It seems what the education system is not understanding is, the point, frankly, of the social construct goals of the education system and how a parent of a child with Autism’s’ goals for mainstreaming their child neatly aligns with that; the federal government is on our side of the argument and funds it heavily to par. But, somehow, the schools keep missing this. It is extremely ironic that educators have such a narrow view of the purpose, needs and benefits of education in its whole and what education, in fact, is. It would do the education system well to be mindful of the government’s interest and purpose of education. It is the government’s first and paramount form of societal control. It does not merely prescribe education, it means to conform citizens and mainstream them into society. If our children do not get the support they need to socially connect, communicate, and thrive in our schools then it is less likely they will become contributing members of society. Our children need the support now so they continue to thrive later otherwise you are just shoving them through the chute and passing the buck. Pardon me a moment while I check to ensure I used the phrases appropriately…

Precisely.

We seem to have gotten a bad wrap have we not Momma Bears. The IEP teams treat us like we are overbearing helicopter moms who do not like to see our Autistic children in any discomfort – as though we reinforce their Autism. This makes me ROAR! They fail to see that we knowingly send our children out of their comfort zones on a daily basis. We are striving to get our children through this construct for the same reasons educators preach about education and the government insists on the construct. But, they make it so hard for us to do that they doom our children for failure. My children do not even know what Autism is and the school expects them to overcome it before they have even learned how it is affecting them and how to negotiate it. They do not even know why they are having a hard time. This sink or swim mentality is causing children to give up before they have even entered the race. Especially with Autism, where perfectionism has to be leveled out with encouragement and reframing perspective.

I know without a doubt that I am a full on roaring Momma Bear. The problem is such an epidemic that at ASD diagnosis we should be handed a starter pack complete with an arc therapy chew, a weighted blanket, and the “Momma Bear” shirt with the Autism puzzle piece on it. There is an entire market merchandising these Momma Bear shirts as though we carry the stigma of a roaring parent. They are available on every ASD related site. Some days I proudly wear mine embracing the role as I constantly fight for my kids special needs; other days I am infuriated this is the status quo.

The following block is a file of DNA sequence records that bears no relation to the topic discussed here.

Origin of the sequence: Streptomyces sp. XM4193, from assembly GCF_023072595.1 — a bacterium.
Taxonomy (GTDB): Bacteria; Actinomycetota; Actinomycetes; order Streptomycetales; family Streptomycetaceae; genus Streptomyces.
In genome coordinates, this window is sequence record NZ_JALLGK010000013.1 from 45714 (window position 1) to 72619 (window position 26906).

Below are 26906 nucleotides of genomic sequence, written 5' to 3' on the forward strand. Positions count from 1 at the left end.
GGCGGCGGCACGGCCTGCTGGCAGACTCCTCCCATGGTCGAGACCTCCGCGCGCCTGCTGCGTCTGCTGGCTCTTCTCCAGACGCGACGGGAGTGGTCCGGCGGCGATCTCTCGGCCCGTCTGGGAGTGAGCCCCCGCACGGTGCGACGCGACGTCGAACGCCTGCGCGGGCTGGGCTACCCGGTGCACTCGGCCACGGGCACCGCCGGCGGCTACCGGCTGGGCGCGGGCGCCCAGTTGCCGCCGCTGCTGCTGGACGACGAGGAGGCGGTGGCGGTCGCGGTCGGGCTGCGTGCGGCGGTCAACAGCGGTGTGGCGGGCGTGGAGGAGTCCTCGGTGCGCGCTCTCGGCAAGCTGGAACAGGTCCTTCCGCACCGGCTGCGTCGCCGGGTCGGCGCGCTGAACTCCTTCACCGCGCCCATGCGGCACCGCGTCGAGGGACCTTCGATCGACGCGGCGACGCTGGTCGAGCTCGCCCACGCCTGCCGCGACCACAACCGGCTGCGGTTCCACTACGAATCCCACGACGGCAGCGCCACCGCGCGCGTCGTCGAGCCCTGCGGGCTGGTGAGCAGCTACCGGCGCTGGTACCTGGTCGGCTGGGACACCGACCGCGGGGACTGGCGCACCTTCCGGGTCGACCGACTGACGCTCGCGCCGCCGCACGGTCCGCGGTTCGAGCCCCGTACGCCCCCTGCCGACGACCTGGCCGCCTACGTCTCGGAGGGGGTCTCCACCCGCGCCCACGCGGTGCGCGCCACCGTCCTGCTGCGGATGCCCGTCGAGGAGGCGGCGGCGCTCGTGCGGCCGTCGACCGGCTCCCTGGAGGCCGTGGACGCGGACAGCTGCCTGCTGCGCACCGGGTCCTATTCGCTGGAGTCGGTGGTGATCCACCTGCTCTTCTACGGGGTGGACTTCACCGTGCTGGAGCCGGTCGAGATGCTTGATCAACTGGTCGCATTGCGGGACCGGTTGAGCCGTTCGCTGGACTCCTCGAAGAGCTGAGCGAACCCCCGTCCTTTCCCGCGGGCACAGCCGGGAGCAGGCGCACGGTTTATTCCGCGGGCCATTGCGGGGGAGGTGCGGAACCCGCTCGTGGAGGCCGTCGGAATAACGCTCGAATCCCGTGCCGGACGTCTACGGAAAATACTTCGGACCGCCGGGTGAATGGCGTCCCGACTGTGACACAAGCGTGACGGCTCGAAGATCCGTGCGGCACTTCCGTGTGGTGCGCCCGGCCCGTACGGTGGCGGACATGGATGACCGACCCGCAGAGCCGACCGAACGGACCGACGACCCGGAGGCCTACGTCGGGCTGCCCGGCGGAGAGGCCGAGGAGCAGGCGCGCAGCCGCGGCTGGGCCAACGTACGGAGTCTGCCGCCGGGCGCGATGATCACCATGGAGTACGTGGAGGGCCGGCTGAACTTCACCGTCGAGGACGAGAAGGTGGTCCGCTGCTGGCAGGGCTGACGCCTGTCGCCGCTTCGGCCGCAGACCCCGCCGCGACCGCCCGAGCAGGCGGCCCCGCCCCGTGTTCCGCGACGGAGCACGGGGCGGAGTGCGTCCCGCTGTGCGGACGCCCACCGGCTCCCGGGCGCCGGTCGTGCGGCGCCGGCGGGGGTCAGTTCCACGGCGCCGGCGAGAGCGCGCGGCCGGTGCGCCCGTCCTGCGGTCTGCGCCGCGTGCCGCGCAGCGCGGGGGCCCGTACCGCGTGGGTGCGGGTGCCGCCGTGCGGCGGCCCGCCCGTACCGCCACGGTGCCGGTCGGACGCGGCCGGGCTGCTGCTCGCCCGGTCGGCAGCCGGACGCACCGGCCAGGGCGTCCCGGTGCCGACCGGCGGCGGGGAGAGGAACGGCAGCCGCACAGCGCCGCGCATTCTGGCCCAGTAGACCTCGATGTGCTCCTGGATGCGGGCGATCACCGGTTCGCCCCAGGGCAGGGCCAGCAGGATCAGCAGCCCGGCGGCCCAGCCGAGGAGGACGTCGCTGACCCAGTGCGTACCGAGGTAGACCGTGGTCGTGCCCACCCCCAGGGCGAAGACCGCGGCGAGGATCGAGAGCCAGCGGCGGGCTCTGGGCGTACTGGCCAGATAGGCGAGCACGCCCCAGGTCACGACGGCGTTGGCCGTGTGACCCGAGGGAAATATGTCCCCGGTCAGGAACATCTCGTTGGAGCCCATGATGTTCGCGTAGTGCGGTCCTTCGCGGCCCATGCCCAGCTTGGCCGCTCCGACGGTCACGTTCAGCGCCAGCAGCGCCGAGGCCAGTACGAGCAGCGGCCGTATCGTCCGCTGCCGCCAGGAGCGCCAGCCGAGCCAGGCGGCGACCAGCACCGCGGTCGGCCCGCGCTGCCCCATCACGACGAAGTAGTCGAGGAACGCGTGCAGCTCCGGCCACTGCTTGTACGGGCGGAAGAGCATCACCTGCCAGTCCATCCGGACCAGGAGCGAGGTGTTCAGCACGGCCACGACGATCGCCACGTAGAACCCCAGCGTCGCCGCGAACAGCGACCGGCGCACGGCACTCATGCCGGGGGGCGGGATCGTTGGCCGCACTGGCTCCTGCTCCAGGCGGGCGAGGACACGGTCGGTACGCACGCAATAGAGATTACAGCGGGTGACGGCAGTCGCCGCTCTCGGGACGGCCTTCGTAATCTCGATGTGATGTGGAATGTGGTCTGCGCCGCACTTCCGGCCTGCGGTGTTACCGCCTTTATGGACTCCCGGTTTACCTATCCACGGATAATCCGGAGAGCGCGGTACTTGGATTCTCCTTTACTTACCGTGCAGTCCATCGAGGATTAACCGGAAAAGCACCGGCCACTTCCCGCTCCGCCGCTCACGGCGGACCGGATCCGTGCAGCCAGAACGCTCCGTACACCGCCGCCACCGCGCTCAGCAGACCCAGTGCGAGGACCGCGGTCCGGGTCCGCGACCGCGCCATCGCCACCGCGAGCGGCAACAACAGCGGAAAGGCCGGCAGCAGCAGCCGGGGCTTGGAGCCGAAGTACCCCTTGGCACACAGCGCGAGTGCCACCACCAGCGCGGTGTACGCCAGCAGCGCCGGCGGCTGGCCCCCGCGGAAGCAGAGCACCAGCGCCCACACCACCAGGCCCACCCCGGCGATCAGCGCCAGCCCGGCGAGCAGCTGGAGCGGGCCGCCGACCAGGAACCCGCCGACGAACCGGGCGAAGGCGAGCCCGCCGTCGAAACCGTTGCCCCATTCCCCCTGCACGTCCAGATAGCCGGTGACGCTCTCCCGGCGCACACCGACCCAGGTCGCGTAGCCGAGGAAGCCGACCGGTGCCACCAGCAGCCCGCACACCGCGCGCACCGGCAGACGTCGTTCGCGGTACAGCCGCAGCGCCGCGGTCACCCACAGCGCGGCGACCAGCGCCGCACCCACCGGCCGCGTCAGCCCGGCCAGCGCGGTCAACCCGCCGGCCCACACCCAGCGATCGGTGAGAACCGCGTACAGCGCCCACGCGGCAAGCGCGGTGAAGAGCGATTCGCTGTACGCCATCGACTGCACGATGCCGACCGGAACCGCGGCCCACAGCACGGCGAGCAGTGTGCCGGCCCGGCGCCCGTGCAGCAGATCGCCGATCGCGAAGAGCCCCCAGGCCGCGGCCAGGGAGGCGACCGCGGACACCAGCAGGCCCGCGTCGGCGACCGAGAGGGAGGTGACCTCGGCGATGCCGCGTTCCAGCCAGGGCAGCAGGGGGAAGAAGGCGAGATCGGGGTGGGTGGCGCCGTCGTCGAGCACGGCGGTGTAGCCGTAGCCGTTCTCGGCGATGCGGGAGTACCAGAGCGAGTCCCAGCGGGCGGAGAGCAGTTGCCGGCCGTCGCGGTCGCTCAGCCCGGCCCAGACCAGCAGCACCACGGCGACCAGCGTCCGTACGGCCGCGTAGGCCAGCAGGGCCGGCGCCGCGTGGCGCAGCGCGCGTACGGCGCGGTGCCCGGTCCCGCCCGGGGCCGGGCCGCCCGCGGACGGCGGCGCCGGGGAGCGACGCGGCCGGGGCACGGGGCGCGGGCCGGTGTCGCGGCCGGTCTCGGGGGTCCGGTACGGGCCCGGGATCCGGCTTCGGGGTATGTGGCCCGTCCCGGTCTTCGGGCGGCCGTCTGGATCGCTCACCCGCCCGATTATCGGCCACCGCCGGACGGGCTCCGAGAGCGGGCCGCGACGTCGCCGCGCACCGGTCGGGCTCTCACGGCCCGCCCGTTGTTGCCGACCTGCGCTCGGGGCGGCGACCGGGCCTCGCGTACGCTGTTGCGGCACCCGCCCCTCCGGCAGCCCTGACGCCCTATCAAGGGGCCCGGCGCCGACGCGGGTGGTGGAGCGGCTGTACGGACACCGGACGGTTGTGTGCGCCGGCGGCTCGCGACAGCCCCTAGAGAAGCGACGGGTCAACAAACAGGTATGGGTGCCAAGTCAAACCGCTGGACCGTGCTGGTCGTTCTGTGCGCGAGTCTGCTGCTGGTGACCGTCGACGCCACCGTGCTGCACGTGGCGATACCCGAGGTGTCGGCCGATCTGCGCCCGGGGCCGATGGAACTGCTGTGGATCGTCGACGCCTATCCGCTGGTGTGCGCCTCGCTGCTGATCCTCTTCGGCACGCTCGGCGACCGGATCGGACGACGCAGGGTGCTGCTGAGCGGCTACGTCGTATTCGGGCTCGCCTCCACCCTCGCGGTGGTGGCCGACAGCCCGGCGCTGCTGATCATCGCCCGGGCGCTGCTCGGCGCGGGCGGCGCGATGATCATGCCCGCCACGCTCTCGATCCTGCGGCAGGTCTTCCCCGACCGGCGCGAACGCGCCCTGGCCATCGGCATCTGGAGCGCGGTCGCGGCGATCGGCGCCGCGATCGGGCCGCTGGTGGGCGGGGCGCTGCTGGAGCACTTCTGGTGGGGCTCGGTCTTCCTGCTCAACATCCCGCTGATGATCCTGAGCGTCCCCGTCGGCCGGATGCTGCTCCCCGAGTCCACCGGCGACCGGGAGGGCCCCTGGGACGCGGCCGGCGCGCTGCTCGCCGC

There is no greater stress in my home than the fact that I have to deal with a school which will not listen to help my children thrive even in their tender elementary years (!!!). There is no greater stress in my children than having to go. I have told the school repeatedly they will not back me into the homeschool corner. So many others tell me the school will constantly fail my children and if that is the stress for my children why do I keep sending them, why not homeschool? Do you see the irony there? My kids are uncomfortable with school so I should keep them home? The school is always going to fail them so stop fighting for them? Bingo! I know it is hard but if they never go they will never be able to integrate into society later. If the school does not support them to help them integrate appropriately then they will resign. I am literally telling the school how to make my children contributing productive members of society and I really do not think it is acceptable that they keep failing them and everyone knows this. I must advocate for my children and as long as I am the only voice they have I might as well roar.

What is more is, I believe the government agrees with me. For all of these reasons I believe Autism in and of itself is in fact an automatic educational disability. Education is not just about grades; it is absolutely a social construct. A child may have straight A’s but if they are becoming physically ill to perform to standard then the school is literally making our children sick. If our children cannot connect socially then that information is isolated in their brain and not exchanged with the world. There are so many aspects and issues with Autism. And lest we forget that a common trait with Autism is masking compliance so just because the school does not see their sufferings is not an acceptable answer, especially when it is noted they do not project or emote as a typical child which is exactly what the diagnosis says.